Nonetheless, both Rogers and the commissioners extolled the virtues of recycling and expressed their collective dismay that the Tunkhannock School District has yet to adopt a recycling program to back up a curriculum that includes education about recycling. Chief Clerk Bill Gaylord encouraged Rogers to contact district superintendent Heather McPherson to see what could be done.
Not only does recycling “feel good,” Henry remarked, “It’s good for the environment, and landfills are running out of space,” Rogers added.
Lessons Learned at Summer CCAP Conference
All three commissioners and the chief clerk attended the Summer CCAP (County Commissioners Association of Pennsylvania) Conference in Erie this week and suggested that finding out all the things the counties have in common can be both comforting and disconcerting.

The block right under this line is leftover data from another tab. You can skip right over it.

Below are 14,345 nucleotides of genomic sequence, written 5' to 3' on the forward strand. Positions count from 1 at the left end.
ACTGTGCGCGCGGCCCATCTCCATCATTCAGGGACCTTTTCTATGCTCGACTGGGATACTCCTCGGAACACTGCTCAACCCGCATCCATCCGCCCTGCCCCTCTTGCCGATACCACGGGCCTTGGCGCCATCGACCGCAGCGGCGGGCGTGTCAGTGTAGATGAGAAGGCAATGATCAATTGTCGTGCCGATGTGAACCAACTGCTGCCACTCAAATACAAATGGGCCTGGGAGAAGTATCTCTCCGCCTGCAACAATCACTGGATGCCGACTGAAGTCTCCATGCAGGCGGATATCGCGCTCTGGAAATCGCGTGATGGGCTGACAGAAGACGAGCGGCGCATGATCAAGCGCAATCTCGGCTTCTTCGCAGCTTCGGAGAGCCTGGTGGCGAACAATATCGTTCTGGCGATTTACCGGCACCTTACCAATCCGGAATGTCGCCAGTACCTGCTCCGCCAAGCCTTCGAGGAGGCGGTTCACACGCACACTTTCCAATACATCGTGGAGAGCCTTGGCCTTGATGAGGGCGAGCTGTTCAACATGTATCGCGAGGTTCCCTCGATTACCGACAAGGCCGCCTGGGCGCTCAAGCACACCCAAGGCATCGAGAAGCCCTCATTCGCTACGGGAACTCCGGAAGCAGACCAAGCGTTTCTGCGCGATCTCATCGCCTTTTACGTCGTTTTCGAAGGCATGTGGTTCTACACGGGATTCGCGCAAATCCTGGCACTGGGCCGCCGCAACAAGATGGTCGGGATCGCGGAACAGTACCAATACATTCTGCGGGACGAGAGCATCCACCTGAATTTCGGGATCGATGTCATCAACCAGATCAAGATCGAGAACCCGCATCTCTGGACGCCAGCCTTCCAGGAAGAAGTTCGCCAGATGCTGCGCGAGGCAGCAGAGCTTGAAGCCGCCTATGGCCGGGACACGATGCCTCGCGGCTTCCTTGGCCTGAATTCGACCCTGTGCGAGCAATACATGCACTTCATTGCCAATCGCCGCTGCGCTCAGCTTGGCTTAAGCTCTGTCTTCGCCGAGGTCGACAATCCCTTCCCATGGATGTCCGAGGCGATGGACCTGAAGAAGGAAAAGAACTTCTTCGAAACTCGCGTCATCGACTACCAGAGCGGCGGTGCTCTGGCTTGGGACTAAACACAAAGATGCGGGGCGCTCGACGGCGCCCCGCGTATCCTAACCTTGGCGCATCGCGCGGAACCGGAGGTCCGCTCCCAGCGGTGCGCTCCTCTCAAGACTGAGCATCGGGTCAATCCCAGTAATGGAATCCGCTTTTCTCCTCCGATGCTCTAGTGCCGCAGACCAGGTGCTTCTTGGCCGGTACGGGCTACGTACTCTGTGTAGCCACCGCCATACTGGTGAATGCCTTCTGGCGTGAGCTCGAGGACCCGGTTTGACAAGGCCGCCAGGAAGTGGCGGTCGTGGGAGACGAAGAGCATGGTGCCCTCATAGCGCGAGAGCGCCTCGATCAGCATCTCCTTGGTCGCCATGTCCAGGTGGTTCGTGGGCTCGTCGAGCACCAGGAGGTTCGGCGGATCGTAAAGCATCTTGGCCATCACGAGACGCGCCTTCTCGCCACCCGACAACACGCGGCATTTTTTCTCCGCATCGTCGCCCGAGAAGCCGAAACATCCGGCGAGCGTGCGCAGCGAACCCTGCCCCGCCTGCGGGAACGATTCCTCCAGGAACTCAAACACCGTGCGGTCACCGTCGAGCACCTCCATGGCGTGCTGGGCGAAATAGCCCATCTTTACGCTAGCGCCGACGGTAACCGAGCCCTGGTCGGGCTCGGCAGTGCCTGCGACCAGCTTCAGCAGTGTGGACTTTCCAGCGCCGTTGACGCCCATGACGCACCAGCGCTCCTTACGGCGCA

Williams participated in a Courts and Corrections meeting where representatives from counties in which prison populations are within reason shared ideas with counties where populations are out of control. “There’s no quick solution,” Williams stated.
When a problem is more isolated, Henry agreed, CCAP members might find ways to fix it, “but when it’s everywhere, you don’t know where to start.” The opioid epidemic is so far-reaching, for example, that the best the counties can agree to do is share statistics and lobby funeral home directors to help quantify data.
Henry also took personal interest in a presentation on alsheimers and dementia by Teresa Osborne, secretary of the state’s Agency on Aging, the statistics from which surprised him. More than 700,000 care workers are currently looking after more than 400,000 citizens with some level of dementia.
“It was interesting to hear that there were so many people,” Henry remarked.
“It involves a lot of money and a lot of time,” said Mead, noting that a growing number of people need 24/7 care.
Other than two resignations at the Wyoming County Jail (read here: http://www.endlessmtnlifestyles.com/?p=8181), the only other personnel change noted since the last meeting was the hiring of Jennifer Bose as a full-time administrative assistant at the Domestic Relations office.